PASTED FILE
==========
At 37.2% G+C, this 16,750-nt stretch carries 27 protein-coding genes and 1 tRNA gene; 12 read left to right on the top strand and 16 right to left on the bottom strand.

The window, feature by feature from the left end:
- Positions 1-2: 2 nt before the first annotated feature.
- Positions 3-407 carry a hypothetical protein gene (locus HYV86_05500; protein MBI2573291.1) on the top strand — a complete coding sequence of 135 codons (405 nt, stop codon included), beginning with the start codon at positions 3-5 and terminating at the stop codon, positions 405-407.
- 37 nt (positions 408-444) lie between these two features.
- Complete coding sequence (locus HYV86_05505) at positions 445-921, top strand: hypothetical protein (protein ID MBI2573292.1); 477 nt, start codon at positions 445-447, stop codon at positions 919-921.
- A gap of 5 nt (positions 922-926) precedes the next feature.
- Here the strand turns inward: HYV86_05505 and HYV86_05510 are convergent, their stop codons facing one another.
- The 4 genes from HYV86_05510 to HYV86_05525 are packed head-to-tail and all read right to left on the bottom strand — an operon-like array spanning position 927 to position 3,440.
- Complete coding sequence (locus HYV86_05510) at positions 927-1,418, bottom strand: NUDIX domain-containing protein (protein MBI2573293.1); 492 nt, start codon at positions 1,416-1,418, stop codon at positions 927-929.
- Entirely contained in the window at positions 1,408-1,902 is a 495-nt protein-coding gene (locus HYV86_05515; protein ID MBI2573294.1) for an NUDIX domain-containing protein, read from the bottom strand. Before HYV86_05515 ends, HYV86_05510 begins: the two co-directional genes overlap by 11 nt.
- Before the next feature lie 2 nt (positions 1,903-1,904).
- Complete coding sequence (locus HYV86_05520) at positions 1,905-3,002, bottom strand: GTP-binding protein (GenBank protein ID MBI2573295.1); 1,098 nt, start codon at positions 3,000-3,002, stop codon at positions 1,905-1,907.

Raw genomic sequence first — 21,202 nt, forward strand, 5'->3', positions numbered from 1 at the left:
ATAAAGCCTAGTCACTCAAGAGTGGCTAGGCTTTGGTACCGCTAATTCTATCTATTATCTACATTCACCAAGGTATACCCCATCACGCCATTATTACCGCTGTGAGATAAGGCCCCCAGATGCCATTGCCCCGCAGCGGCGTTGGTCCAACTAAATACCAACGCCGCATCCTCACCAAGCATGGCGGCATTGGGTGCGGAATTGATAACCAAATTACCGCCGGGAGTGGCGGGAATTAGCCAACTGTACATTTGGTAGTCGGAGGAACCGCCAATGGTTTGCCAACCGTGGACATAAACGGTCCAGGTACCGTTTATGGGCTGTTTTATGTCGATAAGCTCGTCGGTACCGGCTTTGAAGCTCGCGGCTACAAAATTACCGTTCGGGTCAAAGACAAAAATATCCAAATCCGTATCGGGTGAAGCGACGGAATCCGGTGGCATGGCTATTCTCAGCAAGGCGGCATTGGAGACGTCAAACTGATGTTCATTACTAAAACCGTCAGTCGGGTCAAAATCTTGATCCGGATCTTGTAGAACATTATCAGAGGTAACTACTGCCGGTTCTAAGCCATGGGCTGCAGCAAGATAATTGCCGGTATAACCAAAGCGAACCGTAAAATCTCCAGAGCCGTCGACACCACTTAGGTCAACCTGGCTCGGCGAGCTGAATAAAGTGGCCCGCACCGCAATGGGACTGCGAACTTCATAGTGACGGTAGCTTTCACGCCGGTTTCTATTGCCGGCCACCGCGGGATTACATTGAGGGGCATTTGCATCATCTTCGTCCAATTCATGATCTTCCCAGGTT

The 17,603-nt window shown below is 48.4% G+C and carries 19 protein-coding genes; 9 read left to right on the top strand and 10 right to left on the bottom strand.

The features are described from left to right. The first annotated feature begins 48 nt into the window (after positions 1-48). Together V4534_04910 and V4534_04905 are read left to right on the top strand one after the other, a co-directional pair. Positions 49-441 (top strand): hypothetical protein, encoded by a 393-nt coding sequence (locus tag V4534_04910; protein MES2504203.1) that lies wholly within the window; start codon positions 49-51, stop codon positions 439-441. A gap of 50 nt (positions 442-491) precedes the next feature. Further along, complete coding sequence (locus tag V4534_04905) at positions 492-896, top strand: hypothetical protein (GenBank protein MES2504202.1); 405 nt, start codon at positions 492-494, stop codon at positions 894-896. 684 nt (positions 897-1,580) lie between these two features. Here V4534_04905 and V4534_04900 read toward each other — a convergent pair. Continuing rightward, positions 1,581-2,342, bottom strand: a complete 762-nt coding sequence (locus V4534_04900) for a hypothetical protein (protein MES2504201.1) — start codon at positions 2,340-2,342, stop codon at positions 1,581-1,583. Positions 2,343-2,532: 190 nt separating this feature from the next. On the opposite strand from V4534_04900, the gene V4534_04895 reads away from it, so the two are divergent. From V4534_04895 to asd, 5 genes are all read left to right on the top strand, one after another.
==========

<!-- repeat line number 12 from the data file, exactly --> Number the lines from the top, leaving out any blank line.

- Before the next feature lie 2 nt (positions 1,903-1,904).